AE: Sometimes the simplest interventions are the ones that can be scaled most rapidly, and that hold a lot of utility. Whether it’s rainwater harvesting, or pest management techniques, or food storage, or having an individualized farming plan for a family or a community. Things that seem not very sophisticated, but then can be replicated in another community with minor tweaks. One tweak that surprised me was in Sudan, where they had a vacuum sealing for the produce they had grown to give it a longer life span. It’s a basic food preservation technique that let them have longer food security.

In Mali and Cambodia and Niger, I was so surprised at how much these efficiencies can transform women’s lives. In a lot of these countries, women are tasked with collecting water and with the bulk of the farming duties. We did this whole gender series after we did the cookbook, because I wanted to understand hour by hour what does this mean for a girl in Niger the six hours a week when she’s not collecting rainwater. We were looking at how many more girls were in school, or how many more women in Cambodia were running for office. That for me was really cool, watching how water management and farming can transform the role that women play in their societies.

EB: What is something that you bring back to the U.S. from your experiences in other parts of the world?
AE: I think that in the U.S. we forget how much is grown by hand; how much labor is involved in growing food. The farmers everywhere that I interview, I’ll ask them, “show me your tools.” A few times they kind of don’t understand the question, and they just show me their hands. When you remember that human hands touch the food we eat, it’s just this powerful reminder about how fragile it is to feed the people on our planet. So when we think of 50% of Somalia right now facing food insecurity, it seems really overwhelming. But we live on a planet where we grow enough that we all can eat, and it’s just a matter of making sure that other structures are in place so that we all can eat good food.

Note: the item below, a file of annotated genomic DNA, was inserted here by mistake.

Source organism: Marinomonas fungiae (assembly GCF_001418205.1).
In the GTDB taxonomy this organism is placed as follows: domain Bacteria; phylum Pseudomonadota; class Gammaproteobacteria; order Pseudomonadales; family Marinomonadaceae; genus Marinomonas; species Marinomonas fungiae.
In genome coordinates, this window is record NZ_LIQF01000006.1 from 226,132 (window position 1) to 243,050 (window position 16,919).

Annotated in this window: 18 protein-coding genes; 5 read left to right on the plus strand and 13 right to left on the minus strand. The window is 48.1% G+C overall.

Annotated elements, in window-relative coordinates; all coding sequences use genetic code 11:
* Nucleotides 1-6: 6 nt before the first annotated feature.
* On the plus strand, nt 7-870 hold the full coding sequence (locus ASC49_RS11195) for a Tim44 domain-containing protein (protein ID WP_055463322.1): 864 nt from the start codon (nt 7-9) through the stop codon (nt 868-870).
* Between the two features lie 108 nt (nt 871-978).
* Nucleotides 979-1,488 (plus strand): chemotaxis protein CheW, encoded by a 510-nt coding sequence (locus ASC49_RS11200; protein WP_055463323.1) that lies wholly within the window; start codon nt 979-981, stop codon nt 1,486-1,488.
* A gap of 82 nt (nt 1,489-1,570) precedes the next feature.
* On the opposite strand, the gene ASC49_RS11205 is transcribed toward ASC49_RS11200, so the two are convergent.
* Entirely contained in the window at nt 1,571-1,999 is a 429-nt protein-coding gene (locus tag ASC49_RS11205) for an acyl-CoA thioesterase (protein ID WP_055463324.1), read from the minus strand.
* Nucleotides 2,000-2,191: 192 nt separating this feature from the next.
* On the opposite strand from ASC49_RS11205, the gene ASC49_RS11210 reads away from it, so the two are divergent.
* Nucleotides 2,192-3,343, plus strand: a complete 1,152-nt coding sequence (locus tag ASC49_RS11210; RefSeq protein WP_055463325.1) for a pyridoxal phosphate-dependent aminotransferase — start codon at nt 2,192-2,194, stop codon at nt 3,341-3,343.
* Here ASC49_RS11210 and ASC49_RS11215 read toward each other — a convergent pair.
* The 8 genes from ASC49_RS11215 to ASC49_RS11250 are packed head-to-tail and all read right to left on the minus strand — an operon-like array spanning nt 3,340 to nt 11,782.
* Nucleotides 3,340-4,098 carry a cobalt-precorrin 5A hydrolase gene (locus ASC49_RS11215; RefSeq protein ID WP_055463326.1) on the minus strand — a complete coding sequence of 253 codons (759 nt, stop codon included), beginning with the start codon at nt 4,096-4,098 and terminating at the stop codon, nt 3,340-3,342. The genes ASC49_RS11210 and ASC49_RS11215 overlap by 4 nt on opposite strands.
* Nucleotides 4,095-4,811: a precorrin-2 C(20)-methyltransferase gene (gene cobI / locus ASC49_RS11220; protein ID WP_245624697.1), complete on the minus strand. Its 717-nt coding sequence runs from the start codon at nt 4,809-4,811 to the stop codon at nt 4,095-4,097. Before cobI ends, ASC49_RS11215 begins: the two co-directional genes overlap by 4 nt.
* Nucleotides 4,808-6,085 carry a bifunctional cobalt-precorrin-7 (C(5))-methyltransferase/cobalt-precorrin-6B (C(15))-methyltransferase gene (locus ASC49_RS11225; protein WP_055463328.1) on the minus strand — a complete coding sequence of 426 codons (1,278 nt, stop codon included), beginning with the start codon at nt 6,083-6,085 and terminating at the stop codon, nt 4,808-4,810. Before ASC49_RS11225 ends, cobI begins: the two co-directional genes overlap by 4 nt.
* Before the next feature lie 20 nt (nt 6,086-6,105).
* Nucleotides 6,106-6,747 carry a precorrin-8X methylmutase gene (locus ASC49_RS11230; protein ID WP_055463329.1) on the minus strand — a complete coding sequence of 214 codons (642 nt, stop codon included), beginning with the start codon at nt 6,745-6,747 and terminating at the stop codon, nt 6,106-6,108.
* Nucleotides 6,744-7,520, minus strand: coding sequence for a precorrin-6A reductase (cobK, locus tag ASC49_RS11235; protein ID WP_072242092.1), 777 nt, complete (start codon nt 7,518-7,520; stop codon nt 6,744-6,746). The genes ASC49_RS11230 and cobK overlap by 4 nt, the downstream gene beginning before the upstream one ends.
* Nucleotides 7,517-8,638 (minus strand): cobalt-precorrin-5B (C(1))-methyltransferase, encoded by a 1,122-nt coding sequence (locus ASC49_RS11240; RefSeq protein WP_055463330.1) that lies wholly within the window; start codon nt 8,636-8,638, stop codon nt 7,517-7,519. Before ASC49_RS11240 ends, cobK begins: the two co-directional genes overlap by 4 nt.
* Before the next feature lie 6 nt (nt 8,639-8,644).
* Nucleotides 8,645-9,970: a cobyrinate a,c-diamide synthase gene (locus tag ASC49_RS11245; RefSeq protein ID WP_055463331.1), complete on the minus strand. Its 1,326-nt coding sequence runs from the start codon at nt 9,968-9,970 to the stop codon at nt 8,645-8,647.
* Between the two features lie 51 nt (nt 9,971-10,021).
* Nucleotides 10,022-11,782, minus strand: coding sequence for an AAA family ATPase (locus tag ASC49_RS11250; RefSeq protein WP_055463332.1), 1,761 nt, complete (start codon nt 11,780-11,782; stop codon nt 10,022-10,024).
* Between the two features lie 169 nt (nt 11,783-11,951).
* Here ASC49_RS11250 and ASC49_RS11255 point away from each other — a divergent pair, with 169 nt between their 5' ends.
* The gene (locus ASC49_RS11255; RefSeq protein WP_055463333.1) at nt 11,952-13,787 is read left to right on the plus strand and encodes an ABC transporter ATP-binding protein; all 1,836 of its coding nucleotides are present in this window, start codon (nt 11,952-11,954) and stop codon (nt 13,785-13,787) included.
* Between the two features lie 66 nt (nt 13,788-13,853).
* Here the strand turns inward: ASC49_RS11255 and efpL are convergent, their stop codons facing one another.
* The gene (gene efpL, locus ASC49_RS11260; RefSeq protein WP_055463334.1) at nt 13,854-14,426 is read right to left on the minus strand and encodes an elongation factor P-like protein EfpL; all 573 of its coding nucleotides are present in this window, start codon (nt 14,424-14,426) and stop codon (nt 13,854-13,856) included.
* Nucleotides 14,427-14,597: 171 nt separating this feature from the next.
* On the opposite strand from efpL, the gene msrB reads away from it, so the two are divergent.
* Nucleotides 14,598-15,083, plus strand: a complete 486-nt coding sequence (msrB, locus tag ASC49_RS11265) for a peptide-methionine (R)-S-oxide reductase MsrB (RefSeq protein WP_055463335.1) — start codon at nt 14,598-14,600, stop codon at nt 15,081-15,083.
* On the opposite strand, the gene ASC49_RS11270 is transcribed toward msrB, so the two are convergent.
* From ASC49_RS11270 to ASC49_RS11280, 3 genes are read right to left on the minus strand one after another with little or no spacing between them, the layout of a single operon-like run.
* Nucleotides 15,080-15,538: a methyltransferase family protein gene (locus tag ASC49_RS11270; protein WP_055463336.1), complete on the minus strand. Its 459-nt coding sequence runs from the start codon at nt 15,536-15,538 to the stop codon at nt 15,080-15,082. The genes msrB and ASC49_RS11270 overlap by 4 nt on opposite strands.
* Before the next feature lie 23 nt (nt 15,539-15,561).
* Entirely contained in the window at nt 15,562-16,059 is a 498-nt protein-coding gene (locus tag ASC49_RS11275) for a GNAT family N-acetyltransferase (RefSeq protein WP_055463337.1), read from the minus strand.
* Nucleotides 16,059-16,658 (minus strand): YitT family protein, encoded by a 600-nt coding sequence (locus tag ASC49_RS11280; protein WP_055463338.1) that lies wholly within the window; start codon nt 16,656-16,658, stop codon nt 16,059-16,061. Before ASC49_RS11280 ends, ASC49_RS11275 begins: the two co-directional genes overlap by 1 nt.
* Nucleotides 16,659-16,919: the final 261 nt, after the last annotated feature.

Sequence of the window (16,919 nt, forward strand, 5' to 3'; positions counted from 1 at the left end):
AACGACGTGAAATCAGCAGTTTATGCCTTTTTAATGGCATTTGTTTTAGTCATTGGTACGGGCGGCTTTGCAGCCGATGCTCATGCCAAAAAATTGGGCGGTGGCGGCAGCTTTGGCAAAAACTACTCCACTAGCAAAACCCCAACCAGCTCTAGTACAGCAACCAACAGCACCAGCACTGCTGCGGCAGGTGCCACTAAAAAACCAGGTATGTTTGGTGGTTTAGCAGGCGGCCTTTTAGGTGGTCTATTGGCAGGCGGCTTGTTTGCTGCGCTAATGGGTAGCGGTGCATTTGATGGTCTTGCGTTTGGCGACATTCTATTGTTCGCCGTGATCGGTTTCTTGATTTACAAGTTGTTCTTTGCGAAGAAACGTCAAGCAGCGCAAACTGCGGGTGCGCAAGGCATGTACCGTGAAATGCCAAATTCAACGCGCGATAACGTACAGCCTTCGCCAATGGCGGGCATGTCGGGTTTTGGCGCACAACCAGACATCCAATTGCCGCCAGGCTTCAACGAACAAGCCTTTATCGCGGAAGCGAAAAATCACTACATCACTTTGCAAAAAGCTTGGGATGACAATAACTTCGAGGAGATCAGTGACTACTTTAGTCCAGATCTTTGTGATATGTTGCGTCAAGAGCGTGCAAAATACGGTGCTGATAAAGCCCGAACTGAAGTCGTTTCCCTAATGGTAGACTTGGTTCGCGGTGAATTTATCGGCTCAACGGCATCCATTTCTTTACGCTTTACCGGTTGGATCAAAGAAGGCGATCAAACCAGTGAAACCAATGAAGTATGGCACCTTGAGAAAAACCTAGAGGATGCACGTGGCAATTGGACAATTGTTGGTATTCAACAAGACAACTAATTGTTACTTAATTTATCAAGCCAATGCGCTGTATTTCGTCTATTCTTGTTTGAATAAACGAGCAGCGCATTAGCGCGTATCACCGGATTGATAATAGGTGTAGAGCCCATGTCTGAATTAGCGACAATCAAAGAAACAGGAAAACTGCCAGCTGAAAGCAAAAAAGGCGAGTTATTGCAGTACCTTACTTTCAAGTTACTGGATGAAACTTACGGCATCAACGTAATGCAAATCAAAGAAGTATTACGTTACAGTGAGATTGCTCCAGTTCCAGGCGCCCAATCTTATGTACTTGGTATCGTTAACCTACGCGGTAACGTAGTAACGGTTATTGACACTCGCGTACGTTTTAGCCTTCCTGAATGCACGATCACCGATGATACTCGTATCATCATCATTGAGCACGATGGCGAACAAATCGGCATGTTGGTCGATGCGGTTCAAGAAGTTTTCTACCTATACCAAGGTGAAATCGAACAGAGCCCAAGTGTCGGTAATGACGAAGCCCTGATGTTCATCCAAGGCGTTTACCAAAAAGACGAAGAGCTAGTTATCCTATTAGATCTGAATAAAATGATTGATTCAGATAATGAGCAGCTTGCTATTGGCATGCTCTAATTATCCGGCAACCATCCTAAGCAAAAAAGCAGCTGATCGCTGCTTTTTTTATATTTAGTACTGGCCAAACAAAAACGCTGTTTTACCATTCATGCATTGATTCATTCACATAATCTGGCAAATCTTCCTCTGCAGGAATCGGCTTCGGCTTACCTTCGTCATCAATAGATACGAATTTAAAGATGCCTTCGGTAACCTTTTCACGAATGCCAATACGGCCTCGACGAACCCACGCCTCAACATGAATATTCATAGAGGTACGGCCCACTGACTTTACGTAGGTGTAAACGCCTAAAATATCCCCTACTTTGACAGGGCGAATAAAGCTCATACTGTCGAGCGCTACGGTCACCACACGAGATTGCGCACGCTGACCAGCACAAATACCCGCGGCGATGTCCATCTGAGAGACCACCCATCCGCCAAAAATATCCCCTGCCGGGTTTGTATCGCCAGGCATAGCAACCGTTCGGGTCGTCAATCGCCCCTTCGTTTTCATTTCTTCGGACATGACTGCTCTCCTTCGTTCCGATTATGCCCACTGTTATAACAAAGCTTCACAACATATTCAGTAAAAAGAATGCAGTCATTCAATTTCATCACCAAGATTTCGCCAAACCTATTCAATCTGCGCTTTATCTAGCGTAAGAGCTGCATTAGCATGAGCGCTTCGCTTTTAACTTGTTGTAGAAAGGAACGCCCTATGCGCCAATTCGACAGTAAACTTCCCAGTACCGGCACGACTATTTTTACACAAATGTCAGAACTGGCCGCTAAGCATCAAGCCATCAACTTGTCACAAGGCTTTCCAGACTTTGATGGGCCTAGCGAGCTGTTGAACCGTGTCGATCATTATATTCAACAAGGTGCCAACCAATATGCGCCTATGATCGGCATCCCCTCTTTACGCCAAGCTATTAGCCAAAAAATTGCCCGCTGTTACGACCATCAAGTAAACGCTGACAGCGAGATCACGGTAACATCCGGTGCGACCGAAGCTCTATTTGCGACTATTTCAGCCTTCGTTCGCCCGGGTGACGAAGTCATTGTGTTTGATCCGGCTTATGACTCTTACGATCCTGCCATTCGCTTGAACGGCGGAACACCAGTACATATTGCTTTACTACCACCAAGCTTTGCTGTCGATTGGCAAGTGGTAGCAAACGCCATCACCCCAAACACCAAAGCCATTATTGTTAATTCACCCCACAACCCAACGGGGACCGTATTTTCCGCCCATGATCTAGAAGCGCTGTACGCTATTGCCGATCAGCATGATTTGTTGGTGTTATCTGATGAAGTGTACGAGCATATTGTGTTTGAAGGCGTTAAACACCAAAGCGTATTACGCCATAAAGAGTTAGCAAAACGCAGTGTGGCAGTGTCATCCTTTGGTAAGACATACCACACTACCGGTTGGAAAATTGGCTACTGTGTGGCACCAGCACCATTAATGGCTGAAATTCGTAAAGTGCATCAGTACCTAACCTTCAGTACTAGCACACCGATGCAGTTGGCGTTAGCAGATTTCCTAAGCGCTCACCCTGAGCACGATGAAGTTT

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Emily Farr

Emily’s work explores the role of fishers’ knowledge in fisheries management. She has milked goats in Vermont, worked on seaweed and shellfish aquaculture in Connecticut, and holds a Master’s from the University of Gastronomic Sciences in Italy.